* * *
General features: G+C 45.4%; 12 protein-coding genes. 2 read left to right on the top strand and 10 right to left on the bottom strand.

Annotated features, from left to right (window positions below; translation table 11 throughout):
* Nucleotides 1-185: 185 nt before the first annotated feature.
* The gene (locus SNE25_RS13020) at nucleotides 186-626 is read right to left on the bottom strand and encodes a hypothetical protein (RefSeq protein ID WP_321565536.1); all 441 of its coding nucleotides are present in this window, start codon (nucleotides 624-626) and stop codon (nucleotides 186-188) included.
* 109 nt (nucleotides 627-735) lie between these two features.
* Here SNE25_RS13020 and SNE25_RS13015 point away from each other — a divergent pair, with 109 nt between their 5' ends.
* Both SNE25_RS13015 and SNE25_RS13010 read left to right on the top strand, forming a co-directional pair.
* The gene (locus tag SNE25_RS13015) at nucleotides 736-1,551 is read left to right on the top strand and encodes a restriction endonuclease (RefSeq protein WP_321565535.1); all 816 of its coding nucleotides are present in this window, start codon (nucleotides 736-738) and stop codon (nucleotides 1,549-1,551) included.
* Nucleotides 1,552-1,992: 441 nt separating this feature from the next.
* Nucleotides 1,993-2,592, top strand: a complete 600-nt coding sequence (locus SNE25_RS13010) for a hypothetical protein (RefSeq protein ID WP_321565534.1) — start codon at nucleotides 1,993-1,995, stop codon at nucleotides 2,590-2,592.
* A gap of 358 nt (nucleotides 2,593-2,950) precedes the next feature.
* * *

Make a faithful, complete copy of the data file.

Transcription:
General features: G+C 45.4%; 12 protein-coding genes. 2 read left to right on the top strand and 10 right to left on the bottom strand.

Annotated features, from left to right (window positions below; translation table 11 throughout):
* Nucleotides 1-185: 185 nt before the first annotated feature.
* The gene (locus SNE25_RS13020) at nucleotides 186-626 is read right to left on the bottom strand and encodes a hypothetical protein (RefSeq protein ID WP_321565536.1); all 441 of its coding nucleotides are present in this window, start codon (nucleotides 624-626) and stop codon (nucleotides 186-188) included.
* 109 nt (nucleotides 627-735) lie between these two features.
* Here SNE25_RS13020 and SNE25_RS13015 point away from each other — a divergent pair, with 109 nt between their 5' ends.
* Both SNE25_RS13015 and SNE25_RS13010 read left to right on the top strand, forming a co-directional pair.
* The gene (locus tag SNE25_RS13015) at nucleotides 736-1,551 is read left to right on the top strand and encodes a restriction endonuclease (RefSeq protein WP_321565535.1); all 816 of its coding nucleotides are present in this window, start codon (nucleotides 736-738) and stop codon (nucleotides 1,549-1,551) included.
* Nucleotides 1,552-1,992: 441 nt separating this feature from the next.
* Nucleotides 1,993-2,592, top strand: a complete 600-nt coding sequence (locus SNE25_RS13010) for a hypothetical protein (RefSeq protein ID WP_321565534.1) — start codon at nucleotides 1,993-1,995, stop codon at nucleotides 2,590-2,592.
* A gap of 358 nt (nucleotides 2,593-2,950) precedes the next feature.